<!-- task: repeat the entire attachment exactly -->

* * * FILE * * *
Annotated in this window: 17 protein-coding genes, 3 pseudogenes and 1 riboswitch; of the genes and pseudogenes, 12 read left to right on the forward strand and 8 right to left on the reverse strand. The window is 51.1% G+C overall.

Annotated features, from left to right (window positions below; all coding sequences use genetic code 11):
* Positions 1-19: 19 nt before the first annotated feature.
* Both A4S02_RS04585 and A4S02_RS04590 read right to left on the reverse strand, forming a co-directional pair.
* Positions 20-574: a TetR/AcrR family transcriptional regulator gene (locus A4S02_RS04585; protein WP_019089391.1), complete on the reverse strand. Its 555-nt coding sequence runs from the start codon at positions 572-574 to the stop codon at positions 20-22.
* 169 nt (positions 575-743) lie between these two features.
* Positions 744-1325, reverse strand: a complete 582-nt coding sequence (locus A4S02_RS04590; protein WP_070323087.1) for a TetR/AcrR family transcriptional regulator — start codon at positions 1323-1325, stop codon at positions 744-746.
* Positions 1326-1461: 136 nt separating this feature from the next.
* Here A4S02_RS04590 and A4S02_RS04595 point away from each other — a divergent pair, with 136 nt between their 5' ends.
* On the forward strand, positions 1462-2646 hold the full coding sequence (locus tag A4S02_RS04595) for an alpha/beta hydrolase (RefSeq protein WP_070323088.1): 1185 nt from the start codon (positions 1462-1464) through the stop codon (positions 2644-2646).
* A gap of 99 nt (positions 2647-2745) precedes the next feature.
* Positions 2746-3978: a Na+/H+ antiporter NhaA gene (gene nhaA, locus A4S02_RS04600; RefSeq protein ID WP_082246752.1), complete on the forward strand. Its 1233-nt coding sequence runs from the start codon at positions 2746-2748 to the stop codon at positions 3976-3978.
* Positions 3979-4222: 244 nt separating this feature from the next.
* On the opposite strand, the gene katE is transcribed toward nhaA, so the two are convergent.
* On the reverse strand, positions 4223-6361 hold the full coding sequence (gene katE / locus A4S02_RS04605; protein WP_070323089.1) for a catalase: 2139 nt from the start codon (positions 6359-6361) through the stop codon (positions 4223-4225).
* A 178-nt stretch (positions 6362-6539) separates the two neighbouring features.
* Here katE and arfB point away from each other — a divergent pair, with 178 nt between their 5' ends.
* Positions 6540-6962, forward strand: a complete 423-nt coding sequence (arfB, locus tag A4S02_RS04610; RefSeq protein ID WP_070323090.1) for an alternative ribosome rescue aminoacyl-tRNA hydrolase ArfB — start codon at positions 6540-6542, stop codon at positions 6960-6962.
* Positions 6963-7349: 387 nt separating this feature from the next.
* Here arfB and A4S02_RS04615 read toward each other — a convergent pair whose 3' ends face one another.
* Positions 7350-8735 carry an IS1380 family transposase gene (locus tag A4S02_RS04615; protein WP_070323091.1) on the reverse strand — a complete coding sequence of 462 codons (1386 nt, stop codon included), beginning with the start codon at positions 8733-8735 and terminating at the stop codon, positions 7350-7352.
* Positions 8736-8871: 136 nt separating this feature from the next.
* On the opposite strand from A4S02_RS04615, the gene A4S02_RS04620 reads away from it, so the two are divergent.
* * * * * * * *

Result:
Annotated in this window: 17 protein-coding genes, 3 pseudogenes and 1 riboswitch; of the genes and pseudogenes, 12 read left to right on the forward strand and 8 right to left on the reverse strand. The window is 51.1% G+C overall.

Annotated features, from left to right (window positions below; all coding sequences use genetic code 11):
* Positions 1-19: 19 nt before the first annotated feature.
* Both A4S02_RS04585 and A4S02_RS04590 read right to left on the reverse strand, forming a co-directional pair.
* Positions 20-574: a TetR/AcrR family transcriptional regulator gene (locus A4S02_RS04585; protein WP_019089391.1), complete on the reverse strand. Its 555-nt coding sequence runs from the start codon at positions 572-574 to the stop codon at positions 20-22.
* 169 nt (positions 575-743) lie between these two features.
* Positions 744-1325, reverse strand: a complete 582-nt coding sequence (locus A4S02_RS04590; protein WP_070323087.1) for a TetR/AcrR family transcriptional regulator — start codon at positions 1323-1325, stop codon at positions 744-746.
* Positions 1326-1461: 136 nt separating this feature from the next.
* Here A4S02_RS04590 and A4S02_RS04595 point away from each other — a divergent pair, with 136 nt between their 5' ends.
* On the forward strand, positions 1462-2646 hold the full coding sequence (locus tag A4S02_RS04595) for an alpha/beta hydrolase (RefSeq protein WP_070323088.1): 1185 nt from the start codon (positions 1462-1464) through the stop codon (positions 2644-2646).
* A gap of 99 nt (positions 2647-2745) precedes the next feature.
* Positions 2746-3978: a Na+/H+ antiporter NhaA gene (gene nhaA, locus A4S02_RS04600; RefSeq protein ID WP_082246752.1), complete on the forward strand. Its 1233-nt coding sequence runs from the start codon at positions 2746-2748 to the stop codon at positions 3976-3978.
* Positions 3979-4222: 244 nt separating this feature from the next.
* On the opposite strand, the gene katE is transcribed toward nhaA, so the two are convergent.
* On the reverse strand, positions 4223-6361 hold the full coding sequence (gene katE / locus A4S02_RS04605; protein WP_070323089.1) for a catalase: 2139 nt from the start codon (positions 6359-6361) through the stop codon (positions 4223-4225).
* A 178-nt stretch (positions 6362-6539) separates the two neighbouring features.
* Here katE and arfB point away from each other — a divergent pair, with 178 nt between their 5' ends.
* Positions 6540-6962, forward strand: a complete 423-nt coding sequence (arfB, locus tag A4S02_RS04610; RefSeq protein ID WP_070323090.1) for an alternative ribosome rescue aminoacyl-tRNA hydrolase ArfB — start codon at positions 6540-6542, stop codon at positions 6960-6962.
* Positions 6963-7349: 387 nt separating this feature from the next.
* Here arfB and A4S02_RS04615 read toward each other — a convergent pair whose 3' ends face one another.
* Positions 7350-8735 carry an IS1380 family transposase gene (locus tag A4S02_RS04615; protein WP_070323091.1) on the reverse strand — a complete coding sequence of 462 codons (1386 nt, stop codon included), beginning with the start codon at positions 8733-8735 and terminating at the stop codon, positions 7350-7352.
* Positions 8736-8871: 136 nt separating this feature from the next.
* On the opposite strand from A4S02_RS04615, the gene A4S02_RS04620 reads away from it, so the two are divergent.